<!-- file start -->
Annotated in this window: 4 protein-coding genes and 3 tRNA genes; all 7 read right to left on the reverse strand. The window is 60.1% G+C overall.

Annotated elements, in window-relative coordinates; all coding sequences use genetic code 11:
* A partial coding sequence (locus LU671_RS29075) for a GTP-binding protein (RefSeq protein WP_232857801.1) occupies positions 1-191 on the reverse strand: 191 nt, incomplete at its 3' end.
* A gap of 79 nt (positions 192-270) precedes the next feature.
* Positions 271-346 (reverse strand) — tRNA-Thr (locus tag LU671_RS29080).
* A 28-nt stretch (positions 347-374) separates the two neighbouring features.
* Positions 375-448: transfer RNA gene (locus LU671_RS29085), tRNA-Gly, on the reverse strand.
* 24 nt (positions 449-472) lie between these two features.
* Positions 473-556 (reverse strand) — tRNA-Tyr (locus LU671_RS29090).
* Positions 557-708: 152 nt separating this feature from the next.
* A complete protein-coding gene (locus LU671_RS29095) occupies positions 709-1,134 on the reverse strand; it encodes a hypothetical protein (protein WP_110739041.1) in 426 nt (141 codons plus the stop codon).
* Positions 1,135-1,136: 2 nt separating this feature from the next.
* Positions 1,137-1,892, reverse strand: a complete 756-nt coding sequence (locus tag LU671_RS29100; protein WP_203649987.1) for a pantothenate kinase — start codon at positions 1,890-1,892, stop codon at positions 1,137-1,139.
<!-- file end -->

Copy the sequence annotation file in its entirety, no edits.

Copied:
Annotated in this window: 4 protein-coding genes and 3 tRNA genes; all 7 read right to left on the reverse strand. The window is 60.1% G+C overall.

Annotated elements, in window-relative coordinates; all coding sequences use genetic code 11:
* A partial coding sequence (locus LU671_RS29075) for a GTP-binding protein (RefSeq protein WP_232857801.1) occupies positions 1-191 on the reverse strand: 191 nt, incomplete at its 3' end.
* A gap of 79 nt (positions 192-270) precedes the next feature.
* Positions 271-346 (reverse strand) — tRNA-Thr (locus tag LU671_RS29080).
* A 28-nt stretch (positions 347-374) separates the two neighbouring features.
* Positions 375-448: transfer RNA gene (locus LU671_RS29085), tRNA-Gly, on the reverse strand.
* 24 nt (positions 449-472) lie between these two features.
* Positions 473-556 (reverse strand) — tRNA-Tyr (locus LU671_RS29090).
* Positions 557-708: 152 nt separating this feature from the next.
* A complete protein-coding gene (locus LU671_RS29095) occupies positions 709-1,134 on the reverse strand; it encodes a hypothetical protein (protein WP_110739041.1) in 426 nt (141 codons plus the stop codon).
* Positions 1,135-1,136: 2 nt separating this feature from the next.
* Positions 1,137-1,892, reverse strand: a complete 756-nt coding sequence (locus tag LU671_RS29100; protein WP_203649987.1) for a pantothenate kinase — start codon at positions 1,890-1,892, stop codon at positions 1,137-1,139.